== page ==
Friday, January 31, 2014

Contrasting Art

Troy Derrick
In the pieces of arts known as; “Olympia. 1863” and “Venus of Urbino. 1538”, illustrated by Musee D’Orsay and Uffizi Gallery, it demonstrates two different perspectives for the viewer. Each artist built the contrast of their works around a naked women. In “Olympia” it gives off a more superior vibe where in “Venus” a relaxed, soothing mood is portrayed instead.
                Furthering into Olympia’s illustration, the naked women herself, releases many reasons of why a superior vibe is taken. First being, the posture of her head is highly straight which a dominant feeling when viewing is. Also since her legs are crossed in a dominant way, it adds reasoning to herself. Lastly the naked women has a black lady behind her holding flowers, where it could be her servant.
                In “Venus” the naked women in this photo is more relaxed and gives off the same vibe to the viewer. She looks as if she is posing for the photo in a pleasant way where in the other illustration, the pose demonstrates a queen. What I love about “Venus’ is that the whole room is available for view, even the outside sky.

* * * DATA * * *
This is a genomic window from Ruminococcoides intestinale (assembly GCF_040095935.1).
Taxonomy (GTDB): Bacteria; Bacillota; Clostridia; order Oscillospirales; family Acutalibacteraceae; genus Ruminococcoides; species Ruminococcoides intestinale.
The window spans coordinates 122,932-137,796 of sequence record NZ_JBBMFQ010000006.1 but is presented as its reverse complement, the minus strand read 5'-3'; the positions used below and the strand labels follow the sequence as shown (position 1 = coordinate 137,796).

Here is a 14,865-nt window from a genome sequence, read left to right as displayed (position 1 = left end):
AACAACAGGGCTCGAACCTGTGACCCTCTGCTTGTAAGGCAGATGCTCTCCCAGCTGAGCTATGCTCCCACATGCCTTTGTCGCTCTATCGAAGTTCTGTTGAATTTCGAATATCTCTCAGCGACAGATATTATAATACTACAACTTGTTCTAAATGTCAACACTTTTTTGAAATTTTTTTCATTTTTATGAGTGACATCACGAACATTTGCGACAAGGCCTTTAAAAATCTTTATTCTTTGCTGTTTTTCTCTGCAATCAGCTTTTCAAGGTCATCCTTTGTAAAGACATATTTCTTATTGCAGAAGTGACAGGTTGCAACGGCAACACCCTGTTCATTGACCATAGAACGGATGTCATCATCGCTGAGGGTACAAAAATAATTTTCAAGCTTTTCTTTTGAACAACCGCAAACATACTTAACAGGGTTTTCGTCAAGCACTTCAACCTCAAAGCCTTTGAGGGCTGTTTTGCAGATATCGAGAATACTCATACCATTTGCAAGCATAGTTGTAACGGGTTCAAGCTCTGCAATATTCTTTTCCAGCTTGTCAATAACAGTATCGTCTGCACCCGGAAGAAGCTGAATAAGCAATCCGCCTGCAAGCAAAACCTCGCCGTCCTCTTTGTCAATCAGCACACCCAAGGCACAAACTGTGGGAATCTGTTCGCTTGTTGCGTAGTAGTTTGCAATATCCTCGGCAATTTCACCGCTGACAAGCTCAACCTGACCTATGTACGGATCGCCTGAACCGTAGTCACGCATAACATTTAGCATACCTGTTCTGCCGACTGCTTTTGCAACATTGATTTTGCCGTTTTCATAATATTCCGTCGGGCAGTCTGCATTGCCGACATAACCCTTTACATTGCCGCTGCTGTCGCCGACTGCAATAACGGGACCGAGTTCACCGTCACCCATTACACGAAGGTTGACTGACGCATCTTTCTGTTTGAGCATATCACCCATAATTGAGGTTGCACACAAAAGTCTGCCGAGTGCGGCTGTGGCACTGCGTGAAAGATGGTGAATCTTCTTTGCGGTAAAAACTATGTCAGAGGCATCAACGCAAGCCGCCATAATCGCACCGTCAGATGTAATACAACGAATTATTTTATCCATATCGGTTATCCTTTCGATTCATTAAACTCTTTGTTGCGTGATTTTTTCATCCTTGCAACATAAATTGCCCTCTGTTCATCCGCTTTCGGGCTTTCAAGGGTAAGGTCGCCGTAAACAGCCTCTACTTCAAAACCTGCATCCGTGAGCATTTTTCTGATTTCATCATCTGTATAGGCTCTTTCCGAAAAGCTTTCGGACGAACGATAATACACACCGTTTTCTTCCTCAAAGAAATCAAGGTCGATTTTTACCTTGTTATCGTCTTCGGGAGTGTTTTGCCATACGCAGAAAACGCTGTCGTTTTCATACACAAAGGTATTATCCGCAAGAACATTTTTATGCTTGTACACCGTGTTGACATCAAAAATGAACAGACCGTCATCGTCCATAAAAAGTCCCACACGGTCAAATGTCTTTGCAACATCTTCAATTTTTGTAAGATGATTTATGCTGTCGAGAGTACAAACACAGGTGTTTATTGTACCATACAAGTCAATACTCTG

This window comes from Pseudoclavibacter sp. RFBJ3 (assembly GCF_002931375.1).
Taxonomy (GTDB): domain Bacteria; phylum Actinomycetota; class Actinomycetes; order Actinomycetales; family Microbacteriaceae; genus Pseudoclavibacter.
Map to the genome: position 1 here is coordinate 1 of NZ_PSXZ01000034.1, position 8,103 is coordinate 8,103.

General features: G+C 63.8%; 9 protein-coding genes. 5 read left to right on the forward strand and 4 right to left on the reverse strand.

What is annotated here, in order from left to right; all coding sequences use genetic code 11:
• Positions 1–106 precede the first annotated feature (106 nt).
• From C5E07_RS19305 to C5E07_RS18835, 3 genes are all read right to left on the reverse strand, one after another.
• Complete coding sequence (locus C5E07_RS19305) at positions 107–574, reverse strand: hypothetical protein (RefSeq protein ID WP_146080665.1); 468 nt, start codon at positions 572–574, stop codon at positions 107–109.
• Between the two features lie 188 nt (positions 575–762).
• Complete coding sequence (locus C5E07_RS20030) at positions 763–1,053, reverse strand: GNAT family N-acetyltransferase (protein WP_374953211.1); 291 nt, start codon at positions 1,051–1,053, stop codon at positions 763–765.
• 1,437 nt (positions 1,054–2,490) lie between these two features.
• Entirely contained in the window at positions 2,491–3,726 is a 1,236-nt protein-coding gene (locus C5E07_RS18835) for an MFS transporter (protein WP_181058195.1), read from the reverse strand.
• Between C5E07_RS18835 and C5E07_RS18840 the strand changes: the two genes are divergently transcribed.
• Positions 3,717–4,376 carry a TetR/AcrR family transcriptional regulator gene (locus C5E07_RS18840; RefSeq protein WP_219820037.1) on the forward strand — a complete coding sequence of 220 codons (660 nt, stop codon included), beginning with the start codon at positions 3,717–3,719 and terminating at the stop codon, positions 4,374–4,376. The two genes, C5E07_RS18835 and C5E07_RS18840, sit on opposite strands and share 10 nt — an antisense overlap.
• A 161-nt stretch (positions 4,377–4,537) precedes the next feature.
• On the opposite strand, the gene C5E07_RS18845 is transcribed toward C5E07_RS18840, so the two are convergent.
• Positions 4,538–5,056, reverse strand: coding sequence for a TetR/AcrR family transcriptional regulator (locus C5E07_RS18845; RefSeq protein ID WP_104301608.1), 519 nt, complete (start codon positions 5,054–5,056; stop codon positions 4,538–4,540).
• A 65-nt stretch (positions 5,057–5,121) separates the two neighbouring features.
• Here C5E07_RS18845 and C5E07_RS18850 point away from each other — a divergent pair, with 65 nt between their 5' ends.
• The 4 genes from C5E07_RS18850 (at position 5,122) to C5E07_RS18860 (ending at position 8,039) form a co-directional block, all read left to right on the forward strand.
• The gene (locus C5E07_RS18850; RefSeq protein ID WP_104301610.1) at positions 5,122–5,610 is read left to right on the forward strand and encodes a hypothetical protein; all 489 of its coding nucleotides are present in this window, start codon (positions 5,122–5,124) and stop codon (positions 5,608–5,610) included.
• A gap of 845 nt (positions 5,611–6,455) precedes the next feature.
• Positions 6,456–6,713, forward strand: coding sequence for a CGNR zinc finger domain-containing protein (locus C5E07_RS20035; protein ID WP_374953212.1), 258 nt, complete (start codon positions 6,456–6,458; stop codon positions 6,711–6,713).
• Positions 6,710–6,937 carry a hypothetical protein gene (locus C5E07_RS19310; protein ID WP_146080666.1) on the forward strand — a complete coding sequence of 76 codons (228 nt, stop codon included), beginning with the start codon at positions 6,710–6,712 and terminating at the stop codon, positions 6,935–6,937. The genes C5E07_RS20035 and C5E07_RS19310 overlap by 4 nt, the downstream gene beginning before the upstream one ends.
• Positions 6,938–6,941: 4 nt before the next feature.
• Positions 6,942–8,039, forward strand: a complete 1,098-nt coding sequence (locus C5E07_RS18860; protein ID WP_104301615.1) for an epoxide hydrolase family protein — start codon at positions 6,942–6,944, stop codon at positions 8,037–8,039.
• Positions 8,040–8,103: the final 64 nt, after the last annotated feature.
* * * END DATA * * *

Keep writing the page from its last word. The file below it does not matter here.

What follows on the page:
In Conclusion, each piece of art sends out a different perspective than each other. Some of what can be an illusion, created questioning to “What is really happening” in the photo. When analyzing each art thoroughly, it’s mind blowing what you can pull out of it.


Perspective changes the way I see myself in many ways. The first picture is a back shot which in my eyes displays who I am in reality. You cannot make faces from a back shot unlike a front photo. The second photo was chosen because with the perspective being an angle shot(not looking at camera), it conveys "what I'm doing" with out myself telling the camera so.